A manometer uses a liquid to measure differences in pressure. For heating purposes it measures the difference between the inside of the flue pipe and the ambient pressure outside the flue pipe. A more common term used for what it is measuring is "draft". It can be important to understand what this is especially if you having issues with your coal burning appliance. If you have too much draft you will be using a lot of coal and expelling a lot of heat out of the chimney. Too little draft and you will have difficulties keeping a fire lit.
The manometer's components consist of the indicator box with the reading, a fitting installed on the flue pipe and tubing connecting the fitting to the the indicator box. The fitting for the manometer tube installed on the flue pipe is placed after the exhaust port of the heating appliance and before a barometric damper if present. A tube is installed between this fitting and the manometer device. The tube connected to the flue pipe fitting must be able to handle the temperatures present at this location, a short piece of copper tubing is commonly used. The reading can also be taken at the firebox by having a fitting installed through the wall of the of the heating appliance. Some appliances may already have a threaded port that the fitting can be threaded into, when not in use there is a threaded plug that seals the port.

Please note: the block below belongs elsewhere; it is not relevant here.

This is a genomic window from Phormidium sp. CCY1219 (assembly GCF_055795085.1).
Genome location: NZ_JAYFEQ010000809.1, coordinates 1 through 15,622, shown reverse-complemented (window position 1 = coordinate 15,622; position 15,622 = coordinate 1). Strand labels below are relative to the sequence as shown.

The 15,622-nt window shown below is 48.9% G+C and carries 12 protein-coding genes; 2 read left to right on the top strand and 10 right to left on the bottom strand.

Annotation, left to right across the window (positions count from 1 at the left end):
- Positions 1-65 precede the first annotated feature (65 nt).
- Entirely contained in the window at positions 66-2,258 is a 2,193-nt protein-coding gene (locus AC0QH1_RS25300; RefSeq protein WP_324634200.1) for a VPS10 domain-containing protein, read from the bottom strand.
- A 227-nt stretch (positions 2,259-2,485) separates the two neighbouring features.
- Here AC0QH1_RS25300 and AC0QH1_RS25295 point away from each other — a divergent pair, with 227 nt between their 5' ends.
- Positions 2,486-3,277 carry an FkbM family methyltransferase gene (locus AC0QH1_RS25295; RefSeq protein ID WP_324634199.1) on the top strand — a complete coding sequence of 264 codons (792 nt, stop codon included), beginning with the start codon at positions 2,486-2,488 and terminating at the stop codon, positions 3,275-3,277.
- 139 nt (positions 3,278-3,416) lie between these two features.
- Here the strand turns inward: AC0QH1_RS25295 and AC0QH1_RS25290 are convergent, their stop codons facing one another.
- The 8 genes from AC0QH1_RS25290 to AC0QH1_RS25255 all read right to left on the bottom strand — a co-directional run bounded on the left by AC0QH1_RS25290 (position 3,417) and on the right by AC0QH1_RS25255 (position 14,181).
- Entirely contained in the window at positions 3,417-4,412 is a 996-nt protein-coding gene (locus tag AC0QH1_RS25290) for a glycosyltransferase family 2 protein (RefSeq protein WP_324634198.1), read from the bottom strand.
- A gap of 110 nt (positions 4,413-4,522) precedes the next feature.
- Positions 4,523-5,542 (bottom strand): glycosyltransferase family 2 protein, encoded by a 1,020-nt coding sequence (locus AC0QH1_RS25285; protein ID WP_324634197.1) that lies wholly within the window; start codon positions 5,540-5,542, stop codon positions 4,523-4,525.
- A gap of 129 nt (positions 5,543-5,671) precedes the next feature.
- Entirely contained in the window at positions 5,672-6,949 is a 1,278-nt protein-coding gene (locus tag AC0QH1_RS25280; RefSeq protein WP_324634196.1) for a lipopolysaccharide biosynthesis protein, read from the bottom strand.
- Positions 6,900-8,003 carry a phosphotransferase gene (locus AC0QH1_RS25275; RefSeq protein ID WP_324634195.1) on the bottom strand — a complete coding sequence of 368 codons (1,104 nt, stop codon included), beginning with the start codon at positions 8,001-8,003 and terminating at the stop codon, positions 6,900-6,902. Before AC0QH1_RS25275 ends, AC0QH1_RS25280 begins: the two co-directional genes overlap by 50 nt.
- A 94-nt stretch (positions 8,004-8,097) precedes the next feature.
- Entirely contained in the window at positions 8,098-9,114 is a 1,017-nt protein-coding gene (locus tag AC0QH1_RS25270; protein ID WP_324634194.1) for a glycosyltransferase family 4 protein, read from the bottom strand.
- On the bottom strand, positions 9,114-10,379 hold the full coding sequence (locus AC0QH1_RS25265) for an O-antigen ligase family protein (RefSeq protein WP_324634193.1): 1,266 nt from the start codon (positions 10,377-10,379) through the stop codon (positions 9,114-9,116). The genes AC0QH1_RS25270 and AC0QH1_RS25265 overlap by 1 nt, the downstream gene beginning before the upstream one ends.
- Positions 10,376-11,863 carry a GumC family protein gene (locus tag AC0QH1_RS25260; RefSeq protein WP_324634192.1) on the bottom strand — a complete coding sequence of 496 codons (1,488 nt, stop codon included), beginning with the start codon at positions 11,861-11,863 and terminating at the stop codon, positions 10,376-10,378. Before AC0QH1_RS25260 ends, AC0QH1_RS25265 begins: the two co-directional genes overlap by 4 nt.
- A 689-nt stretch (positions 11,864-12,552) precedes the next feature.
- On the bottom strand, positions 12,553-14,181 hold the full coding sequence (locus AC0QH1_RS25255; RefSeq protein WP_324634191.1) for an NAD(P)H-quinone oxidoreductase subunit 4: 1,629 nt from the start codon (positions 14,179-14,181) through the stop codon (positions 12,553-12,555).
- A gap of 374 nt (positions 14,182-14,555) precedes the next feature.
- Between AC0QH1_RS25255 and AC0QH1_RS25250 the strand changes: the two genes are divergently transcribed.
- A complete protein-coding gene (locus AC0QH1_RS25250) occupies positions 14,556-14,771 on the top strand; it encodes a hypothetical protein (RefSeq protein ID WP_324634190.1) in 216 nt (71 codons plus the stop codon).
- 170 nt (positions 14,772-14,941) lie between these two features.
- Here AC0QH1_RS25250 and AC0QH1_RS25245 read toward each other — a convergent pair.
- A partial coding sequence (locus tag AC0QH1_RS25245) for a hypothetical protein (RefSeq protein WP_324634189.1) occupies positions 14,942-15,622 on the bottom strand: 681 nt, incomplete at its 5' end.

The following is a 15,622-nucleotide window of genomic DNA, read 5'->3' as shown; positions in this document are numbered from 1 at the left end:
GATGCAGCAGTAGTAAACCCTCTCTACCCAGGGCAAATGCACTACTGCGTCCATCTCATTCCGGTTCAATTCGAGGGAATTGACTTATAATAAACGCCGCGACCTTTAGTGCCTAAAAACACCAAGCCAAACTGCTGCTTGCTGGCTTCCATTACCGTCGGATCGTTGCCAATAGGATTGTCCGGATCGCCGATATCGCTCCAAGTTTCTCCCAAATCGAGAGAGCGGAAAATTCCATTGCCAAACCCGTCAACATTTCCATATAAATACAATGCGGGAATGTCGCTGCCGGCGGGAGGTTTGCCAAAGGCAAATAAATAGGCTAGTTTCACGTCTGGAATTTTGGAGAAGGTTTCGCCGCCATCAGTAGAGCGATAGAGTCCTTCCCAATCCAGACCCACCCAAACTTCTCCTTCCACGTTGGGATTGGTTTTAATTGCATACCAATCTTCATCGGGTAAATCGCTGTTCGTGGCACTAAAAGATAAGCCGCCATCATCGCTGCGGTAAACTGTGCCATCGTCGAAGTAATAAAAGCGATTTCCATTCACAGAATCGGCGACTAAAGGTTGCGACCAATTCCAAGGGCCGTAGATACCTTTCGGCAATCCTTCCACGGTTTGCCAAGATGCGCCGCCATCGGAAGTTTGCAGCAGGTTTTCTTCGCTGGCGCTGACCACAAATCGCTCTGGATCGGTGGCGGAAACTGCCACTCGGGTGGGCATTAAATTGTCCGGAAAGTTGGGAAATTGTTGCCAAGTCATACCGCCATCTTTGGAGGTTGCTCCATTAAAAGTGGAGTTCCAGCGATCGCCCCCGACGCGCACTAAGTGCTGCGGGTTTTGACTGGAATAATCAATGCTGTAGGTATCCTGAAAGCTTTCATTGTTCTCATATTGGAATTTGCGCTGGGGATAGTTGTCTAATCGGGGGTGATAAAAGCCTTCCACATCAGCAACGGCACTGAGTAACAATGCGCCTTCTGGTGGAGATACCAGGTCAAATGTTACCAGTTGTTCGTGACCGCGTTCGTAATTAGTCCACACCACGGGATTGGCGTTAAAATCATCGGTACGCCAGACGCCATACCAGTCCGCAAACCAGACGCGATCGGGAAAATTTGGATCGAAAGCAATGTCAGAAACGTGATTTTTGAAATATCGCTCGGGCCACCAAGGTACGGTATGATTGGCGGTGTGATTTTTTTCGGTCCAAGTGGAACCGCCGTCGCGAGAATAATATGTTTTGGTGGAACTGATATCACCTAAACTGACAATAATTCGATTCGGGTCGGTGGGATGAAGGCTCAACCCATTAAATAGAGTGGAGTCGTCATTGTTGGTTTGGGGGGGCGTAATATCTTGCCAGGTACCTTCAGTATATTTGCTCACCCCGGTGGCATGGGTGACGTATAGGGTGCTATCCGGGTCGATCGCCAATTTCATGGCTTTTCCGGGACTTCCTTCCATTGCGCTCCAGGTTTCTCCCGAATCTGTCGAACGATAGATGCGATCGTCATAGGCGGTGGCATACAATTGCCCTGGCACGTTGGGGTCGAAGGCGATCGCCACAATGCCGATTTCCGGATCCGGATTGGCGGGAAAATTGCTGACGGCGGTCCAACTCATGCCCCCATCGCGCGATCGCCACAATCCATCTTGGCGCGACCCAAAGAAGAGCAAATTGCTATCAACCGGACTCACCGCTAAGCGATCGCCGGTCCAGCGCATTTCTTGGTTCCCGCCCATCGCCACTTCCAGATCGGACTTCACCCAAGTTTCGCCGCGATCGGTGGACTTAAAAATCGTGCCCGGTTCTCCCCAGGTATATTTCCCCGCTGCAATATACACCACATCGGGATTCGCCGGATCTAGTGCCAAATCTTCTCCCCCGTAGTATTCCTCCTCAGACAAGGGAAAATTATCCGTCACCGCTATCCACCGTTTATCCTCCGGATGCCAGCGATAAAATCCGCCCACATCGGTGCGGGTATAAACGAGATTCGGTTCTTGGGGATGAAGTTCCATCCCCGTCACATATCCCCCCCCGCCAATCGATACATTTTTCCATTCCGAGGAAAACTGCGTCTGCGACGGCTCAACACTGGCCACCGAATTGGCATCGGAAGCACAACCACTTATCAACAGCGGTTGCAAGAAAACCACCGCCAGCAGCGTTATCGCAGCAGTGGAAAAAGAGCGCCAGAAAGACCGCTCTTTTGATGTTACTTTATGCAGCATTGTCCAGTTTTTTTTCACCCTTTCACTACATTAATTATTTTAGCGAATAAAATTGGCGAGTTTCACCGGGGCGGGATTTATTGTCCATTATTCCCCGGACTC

Once you have a reading it can be used to calibrate / set the counter balance weight on a barometric damper. The draft measurement scale is usually in inches of water. Different heating appliances recommend different ranges but generally they are around .05" H2O